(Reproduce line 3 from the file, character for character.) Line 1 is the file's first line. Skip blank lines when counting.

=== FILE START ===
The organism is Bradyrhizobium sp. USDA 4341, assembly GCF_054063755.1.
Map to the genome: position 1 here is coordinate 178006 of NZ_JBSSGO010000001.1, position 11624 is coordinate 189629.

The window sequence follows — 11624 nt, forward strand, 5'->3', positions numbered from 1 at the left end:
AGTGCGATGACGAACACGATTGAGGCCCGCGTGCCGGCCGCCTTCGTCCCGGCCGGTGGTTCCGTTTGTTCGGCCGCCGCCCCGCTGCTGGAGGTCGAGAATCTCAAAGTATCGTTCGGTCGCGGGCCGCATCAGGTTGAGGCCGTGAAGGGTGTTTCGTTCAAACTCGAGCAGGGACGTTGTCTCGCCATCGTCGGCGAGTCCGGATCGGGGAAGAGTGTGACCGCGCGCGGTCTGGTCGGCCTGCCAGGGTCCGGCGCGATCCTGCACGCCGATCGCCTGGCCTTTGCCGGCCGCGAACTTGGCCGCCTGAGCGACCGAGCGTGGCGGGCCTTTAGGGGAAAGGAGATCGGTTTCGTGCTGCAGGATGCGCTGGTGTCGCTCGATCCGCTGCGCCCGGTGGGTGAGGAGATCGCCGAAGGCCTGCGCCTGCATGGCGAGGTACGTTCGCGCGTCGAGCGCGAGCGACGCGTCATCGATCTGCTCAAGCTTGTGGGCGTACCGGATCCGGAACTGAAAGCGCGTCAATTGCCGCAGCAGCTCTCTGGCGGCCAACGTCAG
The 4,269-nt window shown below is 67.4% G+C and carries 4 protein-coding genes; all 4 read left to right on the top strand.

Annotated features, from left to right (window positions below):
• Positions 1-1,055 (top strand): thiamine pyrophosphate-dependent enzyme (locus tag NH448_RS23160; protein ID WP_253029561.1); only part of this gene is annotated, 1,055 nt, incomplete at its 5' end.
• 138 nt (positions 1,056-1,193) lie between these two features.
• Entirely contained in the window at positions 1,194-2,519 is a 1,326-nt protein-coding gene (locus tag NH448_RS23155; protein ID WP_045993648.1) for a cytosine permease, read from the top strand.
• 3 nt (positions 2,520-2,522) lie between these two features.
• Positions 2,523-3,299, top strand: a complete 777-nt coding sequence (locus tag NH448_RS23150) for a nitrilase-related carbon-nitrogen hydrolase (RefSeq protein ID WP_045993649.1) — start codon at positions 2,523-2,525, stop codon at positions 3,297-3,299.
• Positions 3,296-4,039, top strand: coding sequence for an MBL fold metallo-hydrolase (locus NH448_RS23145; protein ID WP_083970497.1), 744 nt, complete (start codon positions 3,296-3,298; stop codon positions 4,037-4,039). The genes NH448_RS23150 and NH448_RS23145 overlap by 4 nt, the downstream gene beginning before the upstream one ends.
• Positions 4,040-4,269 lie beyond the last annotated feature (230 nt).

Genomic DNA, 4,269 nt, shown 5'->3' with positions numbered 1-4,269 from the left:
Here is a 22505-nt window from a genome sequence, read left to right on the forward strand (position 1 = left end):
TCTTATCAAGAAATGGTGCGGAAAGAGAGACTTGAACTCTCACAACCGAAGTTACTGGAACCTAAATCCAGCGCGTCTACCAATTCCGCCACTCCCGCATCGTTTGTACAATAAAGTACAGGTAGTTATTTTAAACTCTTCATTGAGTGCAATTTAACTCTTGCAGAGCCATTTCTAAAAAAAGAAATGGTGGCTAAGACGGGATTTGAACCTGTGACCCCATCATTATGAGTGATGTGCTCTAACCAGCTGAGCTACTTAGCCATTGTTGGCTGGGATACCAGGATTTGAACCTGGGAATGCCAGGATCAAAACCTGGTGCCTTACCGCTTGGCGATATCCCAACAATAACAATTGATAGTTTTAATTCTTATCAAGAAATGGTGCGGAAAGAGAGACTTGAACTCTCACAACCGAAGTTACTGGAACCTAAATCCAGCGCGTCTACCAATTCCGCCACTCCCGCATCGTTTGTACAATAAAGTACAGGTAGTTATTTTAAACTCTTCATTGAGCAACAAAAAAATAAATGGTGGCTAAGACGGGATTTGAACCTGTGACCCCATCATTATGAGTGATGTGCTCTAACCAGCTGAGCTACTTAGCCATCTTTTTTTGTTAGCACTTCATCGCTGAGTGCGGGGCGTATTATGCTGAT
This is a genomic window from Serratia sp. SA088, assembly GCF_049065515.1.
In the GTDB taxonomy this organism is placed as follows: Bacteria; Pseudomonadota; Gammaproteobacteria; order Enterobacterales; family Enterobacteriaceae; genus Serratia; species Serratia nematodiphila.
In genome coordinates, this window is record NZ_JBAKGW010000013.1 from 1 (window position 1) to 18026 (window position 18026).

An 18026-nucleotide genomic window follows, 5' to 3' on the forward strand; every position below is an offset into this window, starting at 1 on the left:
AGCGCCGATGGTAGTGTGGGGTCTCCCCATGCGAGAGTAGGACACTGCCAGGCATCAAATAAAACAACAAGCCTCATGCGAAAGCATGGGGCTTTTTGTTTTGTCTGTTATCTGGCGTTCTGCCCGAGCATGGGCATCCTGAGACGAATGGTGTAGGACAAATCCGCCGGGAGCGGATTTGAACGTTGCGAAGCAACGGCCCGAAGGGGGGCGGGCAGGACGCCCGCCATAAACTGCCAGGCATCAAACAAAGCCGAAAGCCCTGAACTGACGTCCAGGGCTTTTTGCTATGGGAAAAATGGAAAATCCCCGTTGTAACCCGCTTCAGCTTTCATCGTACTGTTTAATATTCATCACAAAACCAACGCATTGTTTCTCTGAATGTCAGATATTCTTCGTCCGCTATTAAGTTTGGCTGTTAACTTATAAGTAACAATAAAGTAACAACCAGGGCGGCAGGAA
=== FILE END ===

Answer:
The window sequence follows — 11624 nt, forward strand, 5'->3', positions numbered from 1 at the left end: